virus hoax

Mike Lieber (U28550@UICVM.BITNET)
Wed, 7 Dec 1994 10:38:41 CST

Thought you all would be interested in this report.

| this service, dial 1-800-759-7243. The PIN numbers are: 8550070 (for |
| the CIAC duty person) and 8550074 (for the CIAC manager). Please keep |
| these numbers handy. |

Welcome to the fourth issue of CIAC Notes! This is a special edition to
clear up recent reports of a "good times" virus-hoax. Let us know if you
have topics you would like addressed or have feedback on what is useful and
what is not. Please contact the editor, Allan L. Van Lehn, CIAC,
510-422-8193 or send E-mail to

$ Reference to any specific commercial product does not necessarily $
$ constitute or imply its endorsement, recommendation or favoring by $
$ CIAC, the University of California, or the United States Government.$


In the early part of December, CIAC started to receive information requests
about a supposed "virus" which could be contracted via America OnLine, simply
by reading a message. The following is the message that CIAC received:

| Here is some important information. Beware of a file called Goodtimes. |
| |
| Happy Chanukah everyone, and be careful out there. There is a virus on |
| America Online being sent by E-Mail. If you get anything called "Good |
| Times", DON'T read it or download it. It is a virus that will erase your |
| hard drive. Forward this to all your friends. It may help them a lot. |

THIS IS A HOAX. Upon investigation, CIAC has determined that this message
originated from both a user of America Online and a student at a university
at approximately the same time, and it was meant to be a hoax.

CIAC has also seen other variations of this hoax, the main one is that any
electronic mail message with the subject line of "xxx-1" will infect your

This rumor has been spreading very widely. This spread is due mainly to the
fact that many people have seen a message with "Good Times" in the header.
They delete the message without reading it, thus believing that they have
saved themselves from being attacked. These first-hand reports give a false
sense of credibility to the alert message.

There has been one confirmation of a person who received a message with
"xxx-1" in the header, but an empty message body. Then, (in a panic, because
he had heard the alert), he checked his PC for viruses (the first time he
checked his machine in months) and found a pre-existing virus on his machine.
He incorrectly came to the conclusion that the E-mail message gave him the
virus (this particular virus could NOT POSSIBLY have spread via an E-mail
message). This person then spread his alert.

As of this date, there are no known viruses which can infect merely through
reading a mail message. For a virus to spread some program must be executed.
Reading a mail message does not execute the mail message. Yes, Trojans have
been found as executable attachments to mail messages, the most notorious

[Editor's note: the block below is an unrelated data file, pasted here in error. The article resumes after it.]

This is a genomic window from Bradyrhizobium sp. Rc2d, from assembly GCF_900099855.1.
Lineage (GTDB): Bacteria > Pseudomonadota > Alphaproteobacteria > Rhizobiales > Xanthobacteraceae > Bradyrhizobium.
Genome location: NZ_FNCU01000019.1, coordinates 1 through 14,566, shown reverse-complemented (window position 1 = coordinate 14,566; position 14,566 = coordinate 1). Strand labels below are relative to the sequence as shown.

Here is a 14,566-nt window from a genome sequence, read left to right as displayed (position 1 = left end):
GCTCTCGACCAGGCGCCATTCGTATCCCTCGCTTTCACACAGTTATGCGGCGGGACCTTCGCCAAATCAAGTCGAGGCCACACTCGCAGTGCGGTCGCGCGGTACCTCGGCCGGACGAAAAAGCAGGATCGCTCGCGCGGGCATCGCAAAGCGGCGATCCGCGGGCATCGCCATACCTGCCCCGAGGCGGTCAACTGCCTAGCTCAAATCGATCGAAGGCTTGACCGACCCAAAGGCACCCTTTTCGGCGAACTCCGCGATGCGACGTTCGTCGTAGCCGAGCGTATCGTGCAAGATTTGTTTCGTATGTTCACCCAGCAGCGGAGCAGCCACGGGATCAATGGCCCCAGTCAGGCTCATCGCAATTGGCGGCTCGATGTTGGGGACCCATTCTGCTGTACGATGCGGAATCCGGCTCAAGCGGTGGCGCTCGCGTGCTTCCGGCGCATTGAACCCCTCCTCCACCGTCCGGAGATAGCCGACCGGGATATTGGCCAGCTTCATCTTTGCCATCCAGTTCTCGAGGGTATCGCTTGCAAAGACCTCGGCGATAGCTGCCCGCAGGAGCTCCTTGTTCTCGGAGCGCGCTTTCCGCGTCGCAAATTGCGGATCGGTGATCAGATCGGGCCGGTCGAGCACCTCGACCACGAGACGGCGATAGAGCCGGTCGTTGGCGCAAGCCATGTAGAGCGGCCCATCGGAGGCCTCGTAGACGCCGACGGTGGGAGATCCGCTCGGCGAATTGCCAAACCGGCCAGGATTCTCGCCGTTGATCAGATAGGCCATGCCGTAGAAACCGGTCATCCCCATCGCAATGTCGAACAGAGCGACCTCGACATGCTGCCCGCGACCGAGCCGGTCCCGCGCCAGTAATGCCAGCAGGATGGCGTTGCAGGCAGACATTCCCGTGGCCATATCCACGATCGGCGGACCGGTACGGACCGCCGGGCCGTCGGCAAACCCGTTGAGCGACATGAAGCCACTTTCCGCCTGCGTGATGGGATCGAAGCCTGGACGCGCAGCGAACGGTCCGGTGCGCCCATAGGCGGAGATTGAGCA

being the IBM VM Christmas Card Trojan of 1987, also the TERM MODULE Worm
(reference CIAC Bulletin B-7) and the GAME2 MODULE Worm (CIAC Bulletin B-12).
But this is not the case for this particular "virus" alert.

If you encounter this message being distributed on any mailing lists, simply
ignore it or send a follow-up message stating that this is a false rumor.

Karyn Pichnarczyk

Contacting CIAC

If you require additional assistance or wish to report a vulnerability, call
CIAC at 510-422-8193, fax messages to 510-423-8002 or send E-mail to For emergencies and off-hour assistance, call 1-800-SKY-PAGE
(759-7243) and enter PIN number 8550070 (primary) or 8550074 (secondary).
The CIAC Duty Officer, a rotating responsibility, carries the primary
skypager. The Project Leader carries the secondary skypager. If you are
unable to contact CIAC via phone, please use the skypage system.

This document was prepared as an account of work sponsored by an agency of
the United States Government. Neither the United States Government nor the
University of California nor any of their employees, makes any warranty,
express or implied, or assumes any legal liability or responsibility for the
accuracy, completeness, or usefulness of any information, apparatus, product,
or process disclosed, or represents that its use would not infringe privately
owned rights. Reference herein to any specific commercial products, process,
or service by trade name, trademark, manufacturer, or otherwise, does not
necessarily constitute or imply its endorsement, recommendation or favoring
by the United States Government or the University of California. The views
and opinions of authors expressed herein do not necessarily state or reflect
those of the United States Government or the University of California, and
shall not be used for advertising or product endorsement purposes.

End of CIAC Notes Number 94-04 94_12_06

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